The elders are intentioned by our Savior to both lead and "rule."

In an ideal situation, and we may certainly work towards that, the scriptures teach that there should be a plurality of elders in the local church.  That would mean that each elder, while exercising leadership and ruling in the church, individually see themselves as members of the congregation, and voluntarily they submit themselves to the authority of the other elders, much the same as the other members of that congregation which are viewed by our Savior as His flock.

Of further interest seems to be whether or not within a local church does one elder hold, or exercise, authority over the other elders?  In I Timothy 5:17 the apparent answer to the question is Yes.  In that all men are not created equal, but different, with differing gifts and abilities, all supposedly intended by God to blend together and work to the common good of the Body of Christ, so within the body of elders, there are some who ought to be deemed worthy of a "double honor," or economic support, while others are what we would call bi-vocational, or volunteer.

This raises the question of how elders are selected.  It is frequently feared that a pastor will "select" elders who will be in his circle of buddies such that they all may run things and people in violation of the injunction previously cited by Peter.

The apostle Paul outlined very clearly in both I Timothy 3 and Titus 1, what the process is by which a maturing church not only should identify those qualified, but should then "ordain" or publicly identify those whom they prayerfully have observed as qualifying according to God's list.

Thinking in the above organizational chart, you then have Christ as the Head of His Church, with a group of elders immediately under Him, discharging truly while not perfectly the role and responsibility of "shepherding" Christ's flock.

I know.  Dangerous word.  That it has been abused is true.  That it will be abused is equally true.  But, does that then mean that we should turn the system upside down and just forget God's structure of how He would like His Church to be organized and run?

It is fascinating to me that the truly growing churches across our land are not the ones with a "congregational" leadership model.  The concept of majority rule finds little scriptural support.  That was a nice way of saying that there is none.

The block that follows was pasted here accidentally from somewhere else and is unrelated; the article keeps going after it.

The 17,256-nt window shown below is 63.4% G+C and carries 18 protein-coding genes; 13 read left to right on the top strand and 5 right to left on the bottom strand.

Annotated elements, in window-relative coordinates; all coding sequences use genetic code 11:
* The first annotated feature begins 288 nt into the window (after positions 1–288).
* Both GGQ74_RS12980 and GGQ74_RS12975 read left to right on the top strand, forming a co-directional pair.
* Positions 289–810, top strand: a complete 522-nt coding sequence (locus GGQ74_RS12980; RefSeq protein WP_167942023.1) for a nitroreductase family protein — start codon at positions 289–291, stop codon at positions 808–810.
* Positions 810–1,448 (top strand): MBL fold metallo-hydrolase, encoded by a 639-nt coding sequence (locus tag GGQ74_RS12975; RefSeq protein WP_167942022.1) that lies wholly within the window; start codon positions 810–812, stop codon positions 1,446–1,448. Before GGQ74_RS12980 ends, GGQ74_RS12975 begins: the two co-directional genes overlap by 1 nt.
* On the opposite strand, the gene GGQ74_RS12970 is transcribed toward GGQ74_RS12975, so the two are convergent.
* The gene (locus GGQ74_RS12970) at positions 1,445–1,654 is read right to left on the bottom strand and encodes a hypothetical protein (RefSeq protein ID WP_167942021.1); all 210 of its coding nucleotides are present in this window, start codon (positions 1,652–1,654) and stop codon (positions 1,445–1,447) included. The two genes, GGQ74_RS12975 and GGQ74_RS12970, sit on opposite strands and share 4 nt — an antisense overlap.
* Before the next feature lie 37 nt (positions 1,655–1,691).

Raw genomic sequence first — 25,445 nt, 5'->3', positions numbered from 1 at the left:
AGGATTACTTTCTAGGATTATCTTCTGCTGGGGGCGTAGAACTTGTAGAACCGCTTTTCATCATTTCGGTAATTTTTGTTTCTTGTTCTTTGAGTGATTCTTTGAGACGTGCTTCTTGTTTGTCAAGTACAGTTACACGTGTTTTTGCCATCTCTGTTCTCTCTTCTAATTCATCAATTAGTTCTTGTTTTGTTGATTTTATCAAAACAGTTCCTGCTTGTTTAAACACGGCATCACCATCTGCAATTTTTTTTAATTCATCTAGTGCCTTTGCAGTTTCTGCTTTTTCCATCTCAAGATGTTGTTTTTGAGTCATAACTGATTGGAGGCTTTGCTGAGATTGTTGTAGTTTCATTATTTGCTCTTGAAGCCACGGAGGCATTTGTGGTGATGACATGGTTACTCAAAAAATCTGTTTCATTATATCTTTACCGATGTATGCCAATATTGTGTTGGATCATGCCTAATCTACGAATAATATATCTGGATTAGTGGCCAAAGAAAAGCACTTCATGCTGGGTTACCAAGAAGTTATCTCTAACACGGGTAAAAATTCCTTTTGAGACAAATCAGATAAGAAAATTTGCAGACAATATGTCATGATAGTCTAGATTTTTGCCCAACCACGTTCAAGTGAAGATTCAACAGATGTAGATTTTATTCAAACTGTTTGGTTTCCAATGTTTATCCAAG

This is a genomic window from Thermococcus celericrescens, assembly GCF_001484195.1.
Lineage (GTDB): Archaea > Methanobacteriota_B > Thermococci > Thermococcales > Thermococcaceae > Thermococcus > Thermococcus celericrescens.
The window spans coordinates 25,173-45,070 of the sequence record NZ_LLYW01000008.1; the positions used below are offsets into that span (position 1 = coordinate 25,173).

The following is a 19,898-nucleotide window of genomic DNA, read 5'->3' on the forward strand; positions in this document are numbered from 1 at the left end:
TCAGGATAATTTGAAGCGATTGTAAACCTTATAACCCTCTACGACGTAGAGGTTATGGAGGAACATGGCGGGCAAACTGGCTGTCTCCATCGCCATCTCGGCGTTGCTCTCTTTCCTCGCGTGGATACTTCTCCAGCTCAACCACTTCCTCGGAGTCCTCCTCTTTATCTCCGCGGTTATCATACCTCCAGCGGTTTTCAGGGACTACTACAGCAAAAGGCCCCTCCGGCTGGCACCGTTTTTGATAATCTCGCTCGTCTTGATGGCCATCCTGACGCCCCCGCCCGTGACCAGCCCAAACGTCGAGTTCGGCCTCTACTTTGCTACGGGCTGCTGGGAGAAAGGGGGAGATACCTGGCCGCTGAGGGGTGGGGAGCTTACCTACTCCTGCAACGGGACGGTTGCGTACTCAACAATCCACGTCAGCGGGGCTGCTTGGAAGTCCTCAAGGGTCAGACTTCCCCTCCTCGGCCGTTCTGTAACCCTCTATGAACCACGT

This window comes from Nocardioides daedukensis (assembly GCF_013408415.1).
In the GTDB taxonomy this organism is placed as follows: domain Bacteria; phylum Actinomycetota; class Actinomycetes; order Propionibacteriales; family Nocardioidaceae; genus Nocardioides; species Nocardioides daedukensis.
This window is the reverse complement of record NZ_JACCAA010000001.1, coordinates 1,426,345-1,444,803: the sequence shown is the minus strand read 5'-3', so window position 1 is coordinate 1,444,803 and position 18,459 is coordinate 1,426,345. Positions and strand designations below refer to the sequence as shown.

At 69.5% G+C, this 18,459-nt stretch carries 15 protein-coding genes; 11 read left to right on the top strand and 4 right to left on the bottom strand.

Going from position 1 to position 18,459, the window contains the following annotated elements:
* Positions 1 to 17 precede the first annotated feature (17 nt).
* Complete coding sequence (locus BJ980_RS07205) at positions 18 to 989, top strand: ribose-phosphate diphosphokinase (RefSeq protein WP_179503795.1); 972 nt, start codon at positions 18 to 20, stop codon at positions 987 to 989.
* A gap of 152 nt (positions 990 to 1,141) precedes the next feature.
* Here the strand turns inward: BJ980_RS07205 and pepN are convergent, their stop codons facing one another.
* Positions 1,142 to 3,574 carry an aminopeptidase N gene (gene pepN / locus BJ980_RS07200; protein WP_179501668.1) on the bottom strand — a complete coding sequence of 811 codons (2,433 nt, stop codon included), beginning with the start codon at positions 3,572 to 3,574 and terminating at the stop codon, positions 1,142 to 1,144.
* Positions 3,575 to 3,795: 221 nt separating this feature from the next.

Churches across America as well as around the world that are truly growing are most frequently churches where no one has any question as to who holds and is discharging biblical authority and responsibility.

For certain there are some cultural models which lend themselves to both growth as well as, yes, abuse, but must we throw the baby out with the bath water?

Look at the largest churches in the world.  I believe that there are several churches in Korea which number in the hundreds of thousands.  Does the Korean social culture contribute to this phenomena?  I believe that it most certainly does.  Koreans have a very specific hierarchical social and family society and God has certainly blessed the church in Korea among other reasons, because the churches in Korea frequently end up looking pretty biblical in their polity.

The Black churches in America more often than not are pastored by leaders whom no one questions as to whether or not that pastor (or those pastors) have the authority to operate and lead in the church.  Are there examples of abuse?  Of course!  But, the growing churches in that culture have no questions as to who is in charge in the church.

The Hispanic churches frequently follow a more biblical model of church polity, among other reasons because of an often observable social pattern which lends itself to the biblical model.

For reasons which I trust are perfectly clear, I am interested in serving a church which adheres to the biblical model of an elder rule polity.  A church which is at least interested in investigating that model would be an option provided the commitment is to biblical obedience.  If a church is firmly committed to a congregational model, I would not be interested in anything other than a discussion of their history and why they would not be responsive to what I see as the more biblical model of church polity.

These "reflections" on church polity are the result of several years of observing churches in various levels of frustration as to how they will operate and function; how their functioning reflects the biblical concepts as opposed to how American they are in their operation.

These "reflections" are offered with the prayer that Jesus Christ, as the Head of His Church, which is His Bride, might increasingly be granted to govern in His Church in the manner and fashion which He has revealed in His Word, to His ultimate glory.  To say that, will, I'm sure be misunderstood.  However, Christ has certainly granted His people the latitude of demonstrating their faith with their obedience, or the obverse, permitting us to demonstrate our disobedience by our lack of submission to His revealed will.

Soli Deo Gloria!


Rev. Tim Arensmeier, is currently pastor of the Sonoma Valley Community Church, Sonoma, California.  The SVCC is a member congregation of the Reformed Church in America.

Web posted:  January 29, 2001
Updated:  August 15, 2001